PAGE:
Bohol grapples with undetermined tourism capacity as arrivals surge

Baclayon Church in Bohol

In the Philippines, Bohol is facing “game-changing developments and very formidable challenges” as tourism growth, according to Bohol Provincial Tourism Council (PTC) chair Lucas Nunag.

In his presentation during Rajah Travel’s maiden Travel Talk session last week, Nunag said that the government, which announced last year that all Philippine destinations will have their own carrying capacity, needs to determine first the maximum number of tourists to be allowed in Bohol.

Baclayon Church in Bohol

This is crucial so investors poised to build hotels and other tourism facilities would know how far they can go, which markets to target, and how to make the industry more inclusive.

Benefiting from Boracay’s six-month closure last year and the recent opening of the international airport in Panglao, Bohol expects a “dramatic” increase in arrivals this year, up from 1.5 million the previous year.

The “unexpected overtourism” is centred in Panglao – best known for its white beach – where the bigger tourist developments are concentrated although some baby steps are being taken to introduce other tourist attractions in the mainland, Nunag said.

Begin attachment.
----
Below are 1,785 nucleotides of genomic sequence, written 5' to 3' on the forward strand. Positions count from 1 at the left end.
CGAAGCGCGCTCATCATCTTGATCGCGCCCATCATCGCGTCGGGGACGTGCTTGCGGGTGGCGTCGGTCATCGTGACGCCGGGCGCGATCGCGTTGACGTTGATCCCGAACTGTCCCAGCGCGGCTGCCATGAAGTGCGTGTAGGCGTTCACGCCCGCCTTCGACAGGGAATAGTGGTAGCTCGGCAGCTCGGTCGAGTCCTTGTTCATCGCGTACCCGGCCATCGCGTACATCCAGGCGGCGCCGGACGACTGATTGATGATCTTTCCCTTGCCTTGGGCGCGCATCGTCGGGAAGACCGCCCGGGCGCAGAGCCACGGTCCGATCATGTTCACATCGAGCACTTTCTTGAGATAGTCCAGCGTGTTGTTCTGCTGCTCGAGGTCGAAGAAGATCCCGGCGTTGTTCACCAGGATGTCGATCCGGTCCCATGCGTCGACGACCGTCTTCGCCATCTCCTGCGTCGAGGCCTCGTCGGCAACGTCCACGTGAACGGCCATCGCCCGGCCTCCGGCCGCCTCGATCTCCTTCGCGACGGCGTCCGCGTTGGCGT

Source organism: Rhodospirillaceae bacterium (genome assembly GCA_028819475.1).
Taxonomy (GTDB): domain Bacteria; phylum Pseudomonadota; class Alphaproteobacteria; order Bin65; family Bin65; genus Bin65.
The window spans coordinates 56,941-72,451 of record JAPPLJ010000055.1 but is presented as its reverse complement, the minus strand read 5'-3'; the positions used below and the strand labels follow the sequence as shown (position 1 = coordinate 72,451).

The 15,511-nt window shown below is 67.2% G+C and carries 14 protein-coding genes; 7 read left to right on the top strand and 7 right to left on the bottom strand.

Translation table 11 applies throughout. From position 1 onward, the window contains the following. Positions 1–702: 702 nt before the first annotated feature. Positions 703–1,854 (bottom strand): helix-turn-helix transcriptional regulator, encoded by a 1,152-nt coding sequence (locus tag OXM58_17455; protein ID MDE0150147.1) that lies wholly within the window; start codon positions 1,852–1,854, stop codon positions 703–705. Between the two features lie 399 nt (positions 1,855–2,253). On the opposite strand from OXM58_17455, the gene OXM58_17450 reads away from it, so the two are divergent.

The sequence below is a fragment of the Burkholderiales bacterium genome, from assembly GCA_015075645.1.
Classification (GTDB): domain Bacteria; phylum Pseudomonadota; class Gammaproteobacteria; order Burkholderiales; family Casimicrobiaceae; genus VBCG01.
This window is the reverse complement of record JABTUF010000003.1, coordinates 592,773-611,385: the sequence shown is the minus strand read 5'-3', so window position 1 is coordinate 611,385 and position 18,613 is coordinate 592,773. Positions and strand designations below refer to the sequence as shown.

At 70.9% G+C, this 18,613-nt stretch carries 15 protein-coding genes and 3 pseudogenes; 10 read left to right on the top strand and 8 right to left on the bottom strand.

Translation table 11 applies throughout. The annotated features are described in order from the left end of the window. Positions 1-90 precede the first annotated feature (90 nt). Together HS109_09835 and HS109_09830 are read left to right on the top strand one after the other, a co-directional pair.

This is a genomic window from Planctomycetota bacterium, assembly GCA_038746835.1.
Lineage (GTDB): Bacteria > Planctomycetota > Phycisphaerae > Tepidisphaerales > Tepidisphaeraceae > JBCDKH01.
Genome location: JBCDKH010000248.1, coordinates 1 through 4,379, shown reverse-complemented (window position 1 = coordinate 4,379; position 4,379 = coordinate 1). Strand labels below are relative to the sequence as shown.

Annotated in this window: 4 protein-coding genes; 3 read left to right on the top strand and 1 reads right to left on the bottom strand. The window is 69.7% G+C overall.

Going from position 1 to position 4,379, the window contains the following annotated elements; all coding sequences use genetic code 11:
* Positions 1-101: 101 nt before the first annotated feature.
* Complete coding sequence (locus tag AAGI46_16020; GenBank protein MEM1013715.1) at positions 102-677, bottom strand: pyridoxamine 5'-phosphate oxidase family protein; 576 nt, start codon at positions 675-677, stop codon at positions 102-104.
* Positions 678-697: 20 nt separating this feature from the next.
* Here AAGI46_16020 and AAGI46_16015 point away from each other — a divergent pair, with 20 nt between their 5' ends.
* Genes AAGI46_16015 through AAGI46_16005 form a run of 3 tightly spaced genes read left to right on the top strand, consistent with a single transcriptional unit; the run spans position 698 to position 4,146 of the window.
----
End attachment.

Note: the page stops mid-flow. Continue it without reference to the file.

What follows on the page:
He also noted issues about hotels and other establishments in Panglao violating the coastal easement rule of 25 + 5m and that “hopefully authorities would also be as firm in enforcing it as they are in Boracay”.

Another challenge in Bohol’s growing tourism is the food supply, he said, because most of the province’s herbs and vegetables are still imported from Mindanao.

Bohol’s dedicated tourism assets of nature, culture and heritage may also be threatened by the interest of gaming companies to open casinos in the province – which the PTC and private stakeholders countered by issuing a manifesto against it.

“We hope that Pagcor (Philippine Amusement and Gaming Corp) will listen”, Nunag said.

They were able to convince higher authorities in Bohol to reject building a coal-powered electric plant meant to address electric blackouts. “There are already serious discussions about bringing in coal-powered plant” but the private sector, local business groups, civic organisations and the church issued a manifesto against it, he said.

Nunag is also apprehensive about the possible “degradation to our cultural and heritage treasures (due to) so many outside influences coming in” so a cultural mapping in terms of hospitality training, performances, visual arts, etc. are currently being undertaken.

Bohol is also coming out with better church pilgrimage tours since most of the centuries-old churches damaged by the 2013 earthquake have already been restored or closed to being restored hence “they have richer stories to tell”.

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